Camped upon ‘Wurre”, one of the last hunting and gathering grounds of the Upper Southern Arrernte people, travellers wait all day to witness one of nature’s most vibrant desert spectacles. As the setting sun ignites this multicoloured landscape of sandstone bluffs and crumbling cliffs, Rainbow Valley glows in brilliant boldness, its bands of rust red, desert gold, and deep brown highlighted against a shimmering white claypan.
You could watch this outback show from a comfy camp chair with a drink in hand, but get on your feet and you’ll discover that close-up views are the best. Beyond Rainbow Valley’s spacious bush campground, foot trails lead across the spinifex sand plains to easily climbed outcrops that afford incredible vistas across the James Range, an important bush tucker dreaming site.
A conservation reserve protects Rainbow Valley’s sacred archaeological sites where thousand-year-old artefacts – grinding stones, stone tool fragments and charcoal – have been left behind by the Upper Southern Arrernte people who occupied these normally arid desert lands seasonally. Annual heavy rains that triggered the lush bloom of vegetation and lured wildlife to water pooling on claypans, provided a rich bounty of food for the Arrernte who returned to who hold sacred ceremonies and adorn caves and rock faces with paintings and petroglyphs.
When European settlement of the Red Centre in the late 1800s began forcing traditional people off their lands, Rainbow Valley was one of the last places where they could hunt and gather. More than 100 years on, evidence of their occupation remains in the artefacts discovered atop dunes and beneath rock overhangs.
Close to the main camp, an information shelter helps you tune into your surroundings and put a name to a host of hardy plants: succulents such as samphire and parakeelya that magnificently carpet the reserve’s claypans after heavy rains, the hardier desert raisin and bush tomatoes, and bright clumps of everlasting and poached egg daisies that linger late into the dry season.
Foot trails lead across the spinifex sand plains through the archway of magnificently sculpted Mushroom Rock (40 minutes return) where tiny fairy martins build mud nests beneath the rock’s enormous weathered sandstone overhangs. Lured by the howls of dingoes echoing off the range, we ventured beyond, following dry creekbeds through a grove of desert oaks to reach a distant rise of rusty red sand and climb lonelier rock outcrops.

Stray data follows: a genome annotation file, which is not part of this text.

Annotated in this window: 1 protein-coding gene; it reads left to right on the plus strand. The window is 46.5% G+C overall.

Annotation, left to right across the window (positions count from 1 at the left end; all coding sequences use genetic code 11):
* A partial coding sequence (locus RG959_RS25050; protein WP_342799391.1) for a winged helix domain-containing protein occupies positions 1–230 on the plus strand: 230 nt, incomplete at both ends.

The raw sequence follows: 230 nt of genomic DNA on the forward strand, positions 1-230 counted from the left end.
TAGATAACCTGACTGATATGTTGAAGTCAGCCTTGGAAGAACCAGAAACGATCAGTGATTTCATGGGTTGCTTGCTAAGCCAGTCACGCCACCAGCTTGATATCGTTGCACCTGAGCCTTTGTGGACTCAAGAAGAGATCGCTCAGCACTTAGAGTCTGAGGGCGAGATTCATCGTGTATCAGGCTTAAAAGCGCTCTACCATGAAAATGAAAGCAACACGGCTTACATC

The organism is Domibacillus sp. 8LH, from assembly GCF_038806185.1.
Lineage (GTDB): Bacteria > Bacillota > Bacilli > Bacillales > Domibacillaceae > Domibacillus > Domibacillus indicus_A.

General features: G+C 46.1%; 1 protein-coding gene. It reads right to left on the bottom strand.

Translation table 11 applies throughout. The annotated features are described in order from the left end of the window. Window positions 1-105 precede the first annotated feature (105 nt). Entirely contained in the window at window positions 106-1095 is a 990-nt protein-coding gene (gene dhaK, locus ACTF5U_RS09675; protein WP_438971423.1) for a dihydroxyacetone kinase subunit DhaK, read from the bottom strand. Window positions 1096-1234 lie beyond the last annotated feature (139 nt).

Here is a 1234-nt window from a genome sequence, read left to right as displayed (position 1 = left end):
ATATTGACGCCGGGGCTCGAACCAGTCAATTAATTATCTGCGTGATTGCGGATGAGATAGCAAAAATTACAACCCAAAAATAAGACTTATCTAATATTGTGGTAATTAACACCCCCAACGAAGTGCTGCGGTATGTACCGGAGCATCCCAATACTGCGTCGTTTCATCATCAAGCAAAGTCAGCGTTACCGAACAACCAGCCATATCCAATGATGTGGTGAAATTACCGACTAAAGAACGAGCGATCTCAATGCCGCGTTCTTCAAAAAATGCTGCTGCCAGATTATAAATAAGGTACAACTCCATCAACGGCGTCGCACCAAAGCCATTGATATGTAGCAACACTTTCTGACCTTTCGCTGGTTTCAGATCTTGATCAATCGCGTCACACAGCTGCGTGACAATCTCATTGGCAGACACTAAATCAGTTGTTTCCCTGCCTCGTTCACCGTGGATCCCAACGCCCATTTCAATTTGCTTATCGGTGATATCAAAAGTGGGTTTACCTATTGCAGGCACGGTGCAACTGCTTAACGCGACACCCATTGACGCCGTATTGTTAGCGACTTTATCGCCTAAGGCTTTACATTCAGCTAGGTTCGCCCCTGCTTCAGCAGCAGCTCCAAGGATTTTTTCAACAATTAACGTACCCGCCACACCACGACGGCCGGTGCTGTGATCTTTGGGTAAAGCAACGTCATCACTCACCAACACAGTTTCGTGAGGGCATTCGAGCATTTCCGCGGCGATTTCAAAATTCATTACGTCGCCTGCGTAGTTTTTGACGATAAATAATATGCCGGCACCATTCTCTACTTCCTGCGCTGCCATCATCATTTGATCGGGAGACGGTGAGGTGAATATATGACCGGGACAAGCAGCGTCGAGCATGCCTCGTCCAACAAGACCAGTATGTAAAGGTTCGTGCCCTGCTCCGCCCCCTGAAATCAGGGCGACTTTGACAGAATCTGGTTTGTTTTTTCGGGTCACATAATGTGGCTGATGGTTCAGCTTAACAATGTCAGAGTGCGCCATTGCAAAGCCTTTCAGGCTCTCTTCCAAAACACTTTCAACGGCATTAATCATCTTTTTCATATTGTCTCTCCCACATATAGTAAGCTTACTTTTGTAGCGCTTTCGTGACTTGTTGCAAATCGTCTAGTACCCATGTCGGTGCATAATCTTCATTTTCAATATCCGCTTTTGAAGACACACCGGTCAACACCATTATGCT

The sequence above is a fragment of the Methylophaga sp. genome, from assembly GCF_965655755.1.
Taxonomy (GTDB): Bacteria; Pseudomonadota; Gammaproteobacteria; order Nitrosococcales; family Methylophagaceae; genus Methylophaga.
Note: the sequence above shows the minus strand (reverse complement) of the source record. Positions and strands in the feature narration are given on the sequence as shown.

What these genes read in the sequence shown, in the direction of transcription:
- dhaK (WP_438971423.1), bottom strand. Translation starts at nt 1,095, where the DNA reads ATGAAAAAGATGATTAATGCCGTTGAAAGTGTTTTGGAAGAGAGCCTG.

Comprised of fragile 350-million-year-old Hermannsburg sandstone, these low-lying bluffs and ridges with sculpted caverns and undercut walls weathered like honeycomb, throw off great boulders and crumble into sandy slopes. Climbing any number of them rewards with incredible views over the James Ranges that can’t be glimpsed from camp.
As the sun began to dip, we retraced our steps, spotting a pair of black-flanked (or black-footed) rock wallabies and crossing sudden paths with a dingo that paused long enough to eyeball us before disappearing with a shake of its tail. Outside of the brief season when rain falls over Rainbow Valley, little wildlife bares its head other than the Australian kestrels that circle overhead and a multitude of lizards. Studies have shown the Red Centre’s spinifex grasslands support incredibly dense populations of lizards – up to 440 per hectare.
We hurried on, arriving on the edge of the claypan in time to watch the setting sun ignite Rainbow Valley’s most famous skyline: a jagged ridge of red sandstone wedges weathered by a million years of erosion to reveal now glowing layers of orange, yellow and white.
Every sunset at Wurre is incredibly memorable and a full moon rising here is a sight to behold. A rare photographic moment occurs when rain fills Rainbow Valley’s claypan, reflecting its vibrant cliffs and triggering the bloom of bright purple parakeelya that carpet the desert.
Rainbow Valley Conservation Reserve is located 77km south of Alice Springs, signposted off the Stuart Highway. A 4WD vehicle is recommended.
The park is accessible year-round, but is best visited during the cool, dry months from April to September. Unpowered campsites (gas and wood barbecues, pit toilets, picnic shelters) cost $3.30/adult, $1.65/child (5-15 yrs) and $7.70/family (2 adults, 4 kids), payable on site (www.parksandwildlife.nt.gov.au).
Don’t Miss: Rev-heads congregate in Alice Springs in June for the Finke Desert Race, a gruelling off-road adventure for cars, bikes and buggies. July marks the start of the Beanie Festival and the Imparja Camel Cup. For more information head to www.centralaustraliantourism.com.